The evolution of resistance to antibiotics by various pathogens has worried the medical field for years. As I noted back in March, state health officials have been holding unusual symposiums that gather nurses, doctors, veterinarians, dentists, pharmacists and others to talk about how to use and handle antibiotics without overusing them (here is the article ).
In case you thought that was over-reaction, the United Nations has just issued a warning that drug resistance could kill millions, maybe tens of millions, of people within our lifetime. Here’s the NY Times story.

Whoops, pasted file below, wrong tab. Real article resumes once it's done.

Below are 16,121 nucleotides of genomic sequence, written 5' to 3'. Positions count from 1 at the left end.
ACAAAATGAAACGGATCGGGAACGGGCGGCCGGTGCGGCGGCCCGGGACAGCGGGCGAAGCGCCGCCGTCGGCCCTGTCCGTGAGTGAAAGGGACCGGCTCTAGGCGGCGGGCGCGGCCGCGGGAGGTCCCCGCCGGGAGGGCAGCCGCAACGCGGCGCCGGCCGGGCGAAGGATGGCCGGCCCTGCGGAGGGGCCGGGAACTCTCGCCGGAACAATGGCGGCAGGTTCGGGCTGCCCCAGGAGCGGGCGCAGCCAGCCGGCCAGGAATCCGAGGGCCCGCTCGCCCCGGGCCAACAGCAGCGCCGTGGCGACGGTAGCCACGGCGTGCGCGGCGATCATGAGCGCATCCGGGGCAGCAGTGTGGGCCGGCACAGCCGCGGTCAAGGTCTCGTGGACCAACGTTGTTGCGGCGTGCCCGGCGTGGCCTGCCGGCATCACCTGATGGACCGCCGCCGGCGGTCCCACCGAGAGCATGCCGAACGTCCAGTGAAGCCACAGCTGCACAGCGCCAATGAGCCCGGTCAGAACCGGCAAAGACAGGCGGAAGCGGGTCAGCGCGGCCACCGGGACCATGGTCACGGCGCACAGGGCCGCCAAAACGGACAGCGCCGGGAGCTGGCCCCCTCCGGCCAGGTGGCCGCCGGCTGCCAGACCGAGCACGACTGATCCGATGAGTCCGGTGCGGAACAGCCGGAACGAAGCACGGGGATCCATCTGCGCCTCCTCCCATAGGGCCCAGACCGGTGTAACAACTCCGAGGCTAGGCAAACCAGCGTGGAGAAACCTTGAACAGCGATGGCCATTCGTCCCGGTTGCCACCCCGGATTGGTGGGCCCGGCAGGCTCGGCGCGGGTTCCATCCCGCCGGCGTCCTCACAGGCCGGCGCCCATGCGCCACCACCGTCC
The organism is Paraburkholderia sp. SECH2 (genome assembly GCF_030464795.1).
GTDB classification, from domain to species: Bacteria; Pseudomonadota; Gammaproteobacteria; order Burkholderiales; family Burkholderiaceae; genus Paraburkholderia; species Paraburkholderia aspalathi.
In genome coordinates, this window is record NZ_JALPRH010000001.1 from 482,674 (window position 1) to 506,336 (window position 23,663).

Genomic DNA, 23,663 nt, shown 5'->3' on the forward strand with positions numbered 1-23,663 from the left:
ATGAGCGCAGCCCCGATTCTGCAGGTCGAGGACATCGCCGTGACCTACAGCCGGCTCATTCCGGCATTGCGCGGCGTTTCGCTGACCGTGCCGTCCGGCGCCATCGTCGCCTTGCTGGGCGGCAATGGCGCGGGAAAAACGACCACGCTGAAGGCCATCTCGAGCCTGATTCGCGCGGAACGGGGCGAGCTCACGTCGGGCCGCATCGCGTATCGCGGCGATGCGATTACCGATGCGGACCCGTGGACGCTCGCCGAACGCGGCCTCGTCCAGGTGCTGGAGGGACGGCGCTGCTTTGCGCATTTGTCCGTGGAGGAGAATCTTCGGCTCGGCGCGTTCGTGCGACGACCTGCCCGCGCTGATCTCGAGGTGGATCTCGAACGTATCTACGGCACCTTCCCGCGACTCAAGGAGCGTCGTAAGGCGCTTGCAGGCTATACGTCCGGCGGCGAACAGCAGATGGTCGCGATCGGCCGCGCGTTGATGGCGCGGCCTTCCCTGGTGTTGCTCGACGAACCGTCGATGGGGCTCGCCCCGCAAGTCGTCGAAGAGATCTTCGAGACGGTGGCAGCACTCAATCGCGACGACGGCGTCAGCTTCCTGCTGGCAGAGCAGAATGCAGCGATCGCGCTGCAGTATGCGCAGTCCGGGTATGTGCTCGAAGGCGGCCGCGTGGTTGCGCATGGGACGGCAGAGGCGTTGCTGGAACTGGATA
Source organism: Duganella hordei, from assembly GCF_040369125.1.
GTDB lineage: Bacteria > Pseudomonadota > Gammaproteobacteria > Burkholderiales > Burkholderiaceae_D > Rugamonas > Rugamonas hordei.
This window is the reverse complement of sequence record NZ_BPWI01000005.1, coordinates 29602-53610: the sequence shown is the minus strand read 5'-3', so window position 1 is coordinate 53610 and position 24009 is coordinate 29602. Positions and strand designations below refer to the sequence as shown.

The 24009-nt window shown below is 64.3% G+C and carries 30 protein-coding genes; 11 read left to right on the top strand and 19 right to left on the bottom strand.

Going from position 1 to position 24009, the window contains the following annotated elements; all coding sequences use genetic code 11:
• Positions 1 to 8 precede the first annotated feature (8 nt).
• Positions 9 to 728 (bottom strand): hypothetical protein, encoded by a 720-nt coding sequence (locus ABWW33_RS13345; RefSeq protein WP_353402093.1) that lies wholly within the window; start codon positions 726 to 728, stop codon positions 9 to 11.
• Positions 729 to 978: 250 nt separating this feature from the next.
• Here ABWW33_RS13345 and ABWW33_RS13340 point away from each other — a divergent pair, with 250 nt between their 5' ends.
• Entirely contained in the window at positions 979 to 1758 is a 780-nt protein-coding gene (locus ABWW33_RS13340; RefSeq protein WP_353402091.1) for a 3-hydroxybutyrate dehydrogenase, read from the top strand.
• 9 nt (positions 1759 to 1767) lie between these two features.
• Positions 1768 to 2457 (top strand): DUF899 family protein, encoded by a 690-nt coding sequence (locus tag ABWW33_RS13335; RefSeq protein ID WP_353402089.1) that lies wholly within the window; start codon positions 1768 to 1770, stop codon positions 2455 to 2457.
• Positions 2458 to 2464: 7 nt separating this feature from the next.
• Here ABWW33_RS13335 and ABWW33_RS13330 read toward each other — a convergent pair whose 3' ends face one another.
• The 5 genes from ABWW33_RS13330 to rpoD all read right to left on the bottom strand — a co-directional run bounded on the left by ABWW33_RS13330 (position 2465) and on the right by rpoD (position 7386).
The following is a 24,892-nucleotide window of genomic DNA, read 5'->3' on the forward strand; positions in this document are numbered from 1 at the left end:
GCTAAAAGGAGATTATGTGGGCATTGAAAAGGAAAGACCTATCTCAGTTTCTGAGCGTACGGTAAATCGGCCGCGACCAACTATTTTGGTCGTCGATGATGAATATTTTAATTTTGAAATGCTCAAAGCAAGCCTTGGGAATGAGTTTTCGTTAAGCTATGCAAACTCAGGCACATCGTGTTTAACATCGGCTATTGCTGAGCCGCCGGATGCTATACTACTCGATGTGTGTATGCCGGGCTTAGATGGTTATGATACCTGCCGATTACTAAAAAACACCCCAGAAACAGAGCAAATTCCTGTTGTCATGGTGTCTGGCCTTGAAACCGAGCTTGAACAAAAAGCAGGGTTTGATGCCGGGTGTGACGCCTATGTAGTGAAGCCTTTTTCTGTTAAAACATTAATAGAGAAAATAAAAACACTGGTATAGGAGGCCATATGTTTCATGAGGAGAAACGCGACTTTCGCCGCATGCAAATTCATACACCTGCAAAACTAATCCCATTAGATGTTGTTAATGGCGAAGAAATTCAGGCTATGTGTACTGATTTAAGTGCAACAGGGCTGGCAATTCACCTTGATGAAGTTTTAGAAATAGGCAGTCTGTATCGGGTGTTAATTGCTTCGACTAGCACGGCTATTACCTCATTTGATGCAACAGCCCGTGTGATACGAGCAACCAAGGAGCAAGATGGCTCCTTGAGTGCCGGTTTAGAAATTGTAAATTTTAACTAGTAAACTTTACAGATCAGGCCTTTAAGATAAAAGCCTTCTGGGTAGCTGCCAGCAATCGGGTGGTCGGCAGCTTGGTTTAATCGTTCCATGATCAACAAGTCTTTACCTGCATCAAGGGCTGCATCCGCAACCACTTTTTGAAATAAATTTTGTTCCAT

This problem is a classic example of the tragedy of the commons. Everybody does what benefits them locally in the short term – using antibiotics “just in case” or throwing them at livestock to increase their growth – but the total result is to harm everybody in the long term. The benefits are local and immediate, the costs are spread out over space and time. That’s exactly the kind of problem that is hardest for society to cope with; climate change is, of course, another example.